According to Wikipedia encryption is encryption is “the process of encoding a message or information in such a way that only authorized parties can access it and those who are not authorized cannot”. In other words, it is a strategy to reinforce people’s safety in front of a possible attack –or to protect privacy itself. The goal of encryption is to make data and communication more secure.
However, Christopher Soghoian, a privacy researcher and activist from San Francisco (California) has pointed out a problem in the encryption system. In his TED speech entitled “Your smartphone is a civil rights issue,” he warns about the difference between Apple and Android -regarding encrypted data. While Apple is greatly secure, using encryption in a proper way, android isn’t using encrypt data at all. In other words, indicated by the activist, only rich people, who can afford an iPhone, can be protected from “the gaze of the government”. This makes flourish another debate: why is data privacy that important?
Why Privacy Matters?
“Why privacy matters” is the title of a TED speech done by Glenn Greenwald –an American lawyer, journalist and known for being the author of numerous of articles where he talks about the U.S and British global surveillance programs. The lawyer launches a reflection to all those who say that “only who are engaged in bad acts have a reason to want to hide and to care about their privacy”.
Illustration of Glenn Glenward (Figure 4)
Greenwald highlights that, even though humans can be considered as social animals -and that’s why people voluntarily publish personal information online, “it is equally essential –and means to be free and fulfilled human being- to have a place that we can go and be free of the judging eyes of other people”. Furthermore, he adds that “people under surveillance are more conformist and compliant”.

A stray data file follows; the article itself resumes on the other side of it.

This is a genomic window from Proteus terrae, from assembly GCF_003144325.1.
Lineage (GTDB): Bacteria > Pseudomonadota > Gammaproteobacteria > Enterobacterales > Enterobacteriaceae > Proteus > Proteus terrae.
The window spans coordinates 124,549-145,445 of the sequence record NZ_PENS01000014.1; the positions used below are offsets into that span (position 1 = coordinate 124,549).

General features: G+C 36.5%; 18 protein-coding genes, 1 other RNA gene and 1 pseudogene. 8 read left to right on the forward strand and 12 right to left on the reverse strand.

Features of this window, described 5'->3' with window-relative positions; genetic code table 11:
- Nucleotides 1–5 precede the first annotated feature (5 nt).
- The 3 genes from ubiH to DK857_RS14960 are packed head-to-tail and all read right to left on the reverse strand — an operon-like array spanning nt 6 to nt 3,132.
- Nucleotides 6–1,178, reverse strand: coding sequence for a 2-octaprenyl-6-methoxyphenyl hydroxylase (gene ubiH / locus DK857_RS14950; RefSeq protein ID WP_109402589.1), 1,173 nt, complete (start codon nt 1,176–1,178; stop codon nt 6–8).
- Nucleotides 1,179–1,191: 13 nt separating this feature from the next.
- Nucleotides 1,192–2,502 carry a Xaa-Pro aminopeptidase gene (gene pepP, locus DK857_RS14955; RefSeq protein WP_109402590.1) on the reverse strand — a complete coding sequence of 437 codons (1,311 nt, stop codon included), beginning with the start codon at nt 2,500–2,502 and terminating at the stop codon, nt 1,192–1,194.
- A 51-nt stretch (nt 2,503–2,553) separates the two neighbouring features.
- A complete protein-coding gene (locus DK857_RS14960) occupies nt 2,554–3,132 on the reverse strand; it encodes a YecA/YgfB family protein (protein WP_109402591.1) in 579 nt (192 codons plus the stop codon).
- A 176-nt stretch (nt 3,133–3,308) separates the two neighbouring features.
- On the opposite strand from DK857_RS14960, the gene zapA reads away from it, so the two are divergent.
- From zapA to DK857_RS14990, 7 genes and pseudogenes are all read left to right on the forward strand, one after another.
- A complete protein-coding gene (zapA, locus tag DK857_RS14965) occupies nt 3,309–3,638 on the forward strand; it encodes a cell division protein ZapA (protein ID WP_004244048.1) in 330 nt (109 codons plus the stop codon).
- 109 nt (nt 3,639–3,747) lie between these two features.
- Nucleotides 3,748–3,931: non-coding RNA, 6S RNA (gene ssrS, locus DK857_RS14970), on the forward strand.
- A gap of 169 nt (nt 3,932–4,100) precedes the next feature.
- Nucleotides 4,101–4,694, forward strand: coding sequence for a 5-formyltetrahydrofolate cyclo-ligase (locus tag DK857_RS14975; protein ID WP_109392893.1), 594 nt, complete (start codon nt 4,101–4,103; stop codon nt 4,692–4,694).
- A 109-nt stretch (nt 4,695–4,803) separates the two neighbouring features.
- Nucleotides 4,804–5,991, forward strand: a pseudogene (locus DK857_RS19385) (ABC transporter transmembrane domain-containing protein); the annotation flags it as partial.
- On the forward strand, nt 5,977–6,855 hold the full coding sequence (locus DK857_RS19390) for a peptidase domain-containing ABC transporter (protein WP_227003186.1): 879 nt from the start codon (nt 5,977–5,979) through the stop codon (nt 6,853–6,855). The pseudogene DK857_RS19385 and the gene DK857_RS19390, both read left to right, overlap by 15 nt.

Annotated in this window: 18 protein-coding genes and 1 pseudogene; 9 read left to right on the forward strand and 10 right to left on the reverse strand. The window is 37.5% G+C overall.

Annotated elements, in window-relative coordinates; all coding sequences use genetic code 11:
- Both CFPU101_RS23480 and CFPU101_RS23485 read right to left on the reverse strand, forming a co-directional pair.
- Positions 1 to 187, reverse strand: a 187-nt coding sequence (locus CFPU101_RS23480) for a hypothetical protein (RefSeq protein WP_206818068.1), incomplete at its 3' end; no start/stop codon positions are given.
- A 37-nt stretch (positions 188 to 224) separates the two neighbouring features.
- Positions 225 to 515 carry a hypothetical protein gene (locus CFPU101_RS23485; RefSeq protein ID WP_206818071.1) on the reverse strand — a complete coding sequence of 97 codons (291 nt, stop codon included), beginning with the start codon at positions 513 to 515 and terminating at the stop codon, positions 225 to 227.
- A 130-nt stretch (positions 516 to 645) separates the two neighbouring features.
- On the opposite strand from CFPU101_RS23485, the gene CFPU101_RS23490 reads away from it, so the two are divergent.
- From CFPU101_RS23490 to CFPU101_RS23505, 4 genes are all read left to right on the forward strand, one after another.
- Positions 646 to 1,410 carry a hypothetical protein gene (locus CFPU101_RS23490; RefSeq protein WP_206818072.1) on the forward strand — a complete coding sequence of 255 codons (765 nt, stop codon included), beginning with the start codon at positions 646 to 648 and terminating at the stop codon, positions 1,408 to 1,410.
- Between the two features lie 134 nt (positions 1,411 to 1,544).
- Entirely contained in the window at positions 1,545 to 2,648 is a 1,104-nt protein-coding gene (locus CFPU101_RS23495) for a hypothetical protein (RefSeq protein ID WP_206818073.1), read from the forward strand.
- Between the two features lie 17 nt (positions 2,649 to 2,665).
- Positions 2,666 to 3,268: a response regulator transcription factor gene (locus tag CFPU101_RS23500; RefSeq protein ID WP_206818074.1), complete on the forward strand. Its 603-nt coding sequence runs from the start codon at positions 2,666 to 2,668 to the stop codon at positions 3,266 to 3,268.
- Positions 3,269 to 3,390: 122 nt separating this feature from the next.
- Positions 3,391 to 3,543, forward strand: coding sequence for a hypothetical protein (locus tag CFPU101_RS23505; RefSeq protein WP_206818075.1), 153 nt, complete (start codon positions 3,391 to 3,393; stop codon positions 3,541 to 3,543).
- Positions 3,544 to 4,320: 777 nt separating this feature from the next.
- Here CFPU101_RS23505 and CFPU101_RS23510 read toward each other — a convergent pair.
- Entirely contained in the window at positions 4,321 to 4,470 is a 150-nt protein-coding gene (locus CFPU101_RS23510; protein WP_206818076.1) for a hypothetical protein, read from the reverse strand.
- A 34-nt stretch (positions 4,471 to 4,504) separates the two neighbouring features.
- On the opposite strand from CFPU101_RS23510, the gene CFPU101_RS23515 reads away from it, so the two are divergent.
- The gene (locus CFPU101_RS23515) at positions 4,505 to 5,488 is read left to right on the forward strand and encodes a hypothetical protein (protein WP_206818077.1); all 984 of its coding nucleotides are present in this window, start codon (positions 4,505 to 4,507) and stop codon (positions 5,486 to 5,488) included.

Greenwald uses the example of the architectural design of panoptic –used in prisons-, created by Jeremy Bentham on the 18th century and used by Foucault later on, which suggests the next: when people assume that they are being watched obedience and compliance is enforced. By way of explanation, mass surveillance is, according to Greenwald, more effective than brute force. And surveillance, Christopher Soghoian has said, “is a tool used by those in power against those who have no power”.
Currently, mostly everybody is taking part in an online community and somehow participates in making virtual spaces free from harm –or, by the contrary, have a negative impact. It is noteworthy to establish some habits, such as changing passwords frequently or read privacy policies. However, as can be seen in this article, online privacy is nowadays very challenging and it is a must to be careful with the data shared online.
Duckduckgo: Privacy-friendly searcher (figure 5)
Last but not least, is important to know that there are documents, inside the legal field, protecting everybody’s right to privacy. For instance, the Constitution of Jordan, in article 18, is saying that “All postal and telegraphic correspondence, telephonic communications, and the other communications means shall be regarded as secret and shall not be subject to censorship, viewing, suspension or confiscation except by a judicial order in accordance with the provisions of the law.” However, sometimes governments –or other security institutions, by way of example- don’t respect this right. For that reason is important to be aware and claim it: “Privacy is a fundamental right, increasingly essential to freedom everywhere”.
To keep reading:
This article is written after taking the online course “Digital Security and Human Rights”, from
To keep watching:
“Privacy expert and TED Fellow Christopher Soghoian” from TED
“Why privacy matters” from TED
“Think your email’s private? Think again” from TED
“How quantum physics can make encryption stronger” from TED
Amnesty International (2019, January 28th). Digital Security and Human Rights online course.
Fernández, J. S. (2019, January 18). Casi 800 millones de cuentas de correo hackeadas ¿cómo saber si has sido hackeado? Retrieved February 14, 2019, from
(n.d.). The Right to Privacy in the Digital Age. Retrieved February 14, 2019, from